At the beginning of the Archaic period, which marks the end of the last ice age, approximately 10.000 years ago, cultures of Native Americans began to change due to adaptations to a changing global climate. Temperatures increased, swamps and marshes became dry prairies, and most cold-adapted megaherbivores of the Pleistocene epoch went extinct which made it necessary for the Paleo-peoples to adapt hunting traditions from a focus on large mammals like mammoths to a more diversified died with a mix of vegetable foods and smaller animals. The Archaic traditions were more complex with a use of a wide range of vegetation, including their toxic contents like rotenone to catch fish.
In North Florida and the southern part of the Atlantic Coastal Plain, Red Buckeye (Aesculus pavia) was the most common plant used for its rotenone to poison fish. The plant was pounded up and placed in creeks and ponds where the toxin inhibits the oxygen transfer and cellular respiration in fish gills. In South Florida some of the most common plants used for the same purpose were Coinvine (Dalbergia ecastaphyllum) and Jamaican Dogwood a.k.a. Fishpoison tree, hence its botanical name Piscidia piscipula, meaning “fish killer.” Rotenone has been used by EPA-licensed (U.S. Environmental Protection Agency) fisheries managers since the late 1930s to control fish populations like exotic species in streams and lakes.
Despite their long cultural history in North America many of these plants remain unknown to most people, in part presumably because they have never made it into the regular nursery trade. However, Jamaican Dogwood can be an excellent specimen tree in the landscape due to its rapid growth and attractive white to lavender flowers in the spring. As a member of the pea family, it can also be used to improve soil quality by fixing atmospheric nitrogen in the soil with its symbiotic root bacteria. While the foliage is the host for the Cassius Blue (Leptotes cassius) and Hammock Skipper (Polygonus leo) butterflies, the flowers are primarily pollinated by a wide range of bee species. From early summer to fall at the Environmental Learning Center campus the tree is covered with numerous showy, bright yellow seed pods, or samaras, which are often confused with the actual flowers, making it attractive far beyond its blooming season.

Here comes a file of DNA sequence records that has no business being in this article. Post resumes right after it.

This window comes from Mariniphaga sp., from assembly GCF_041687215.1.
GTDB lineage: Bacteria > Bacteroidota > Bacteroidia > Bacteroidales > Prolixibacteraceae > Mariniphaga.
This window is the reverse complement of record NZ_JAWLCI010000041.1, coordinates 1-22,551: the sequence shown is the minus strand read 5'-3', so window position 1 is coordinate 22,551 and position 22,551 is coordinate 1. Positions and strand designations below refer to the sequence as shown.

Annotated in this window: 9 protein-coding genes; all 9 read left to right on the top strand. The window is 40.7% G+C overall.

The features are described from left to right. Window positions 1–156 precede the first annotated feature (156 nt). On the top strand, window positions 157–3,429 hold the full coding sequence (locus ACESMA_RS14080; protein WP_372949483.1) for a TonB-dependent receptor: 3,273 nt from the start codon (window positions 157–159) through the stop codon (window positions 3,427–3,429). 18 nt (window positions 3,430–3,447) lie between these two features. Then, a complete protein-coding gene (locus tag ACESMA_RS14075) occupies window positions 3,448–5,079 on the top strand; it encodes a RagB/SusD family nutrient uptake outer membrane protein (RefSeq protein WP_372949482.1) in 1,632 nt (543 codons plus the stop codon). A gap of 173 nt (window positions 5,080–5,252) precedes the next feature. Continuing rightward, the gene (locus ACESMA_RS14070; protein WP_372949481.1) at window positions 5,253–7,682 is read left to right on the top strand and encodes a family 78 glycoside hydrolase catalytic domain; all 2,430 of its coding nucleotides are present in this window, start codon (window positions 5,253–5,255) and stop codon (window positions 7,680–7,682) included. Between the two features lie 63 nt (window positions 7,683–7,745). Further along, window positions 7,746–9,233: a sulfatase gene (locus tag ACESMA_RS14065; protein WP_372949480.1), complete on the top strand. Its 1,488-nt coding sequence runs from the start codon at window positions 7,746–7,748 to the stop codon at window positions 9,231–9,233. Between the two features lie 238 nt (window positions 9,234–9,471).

Jamaican Dogwood, along with a wide variety of other native plants, is offered at the ELC’s native plant nursery.
If you would like to learn more about Florida’s natural history, join us on our edible plant field trip on October 26th 2022 on the beautiful campus of the Environmental Learning Center in Vero Beach. To sign up call 772-589-5050, or online: https://elc.donorshops.com/product/EdibleAndMedicinalPlantWalk/guided-edible-plant-walk-oct-26th-800am-1000am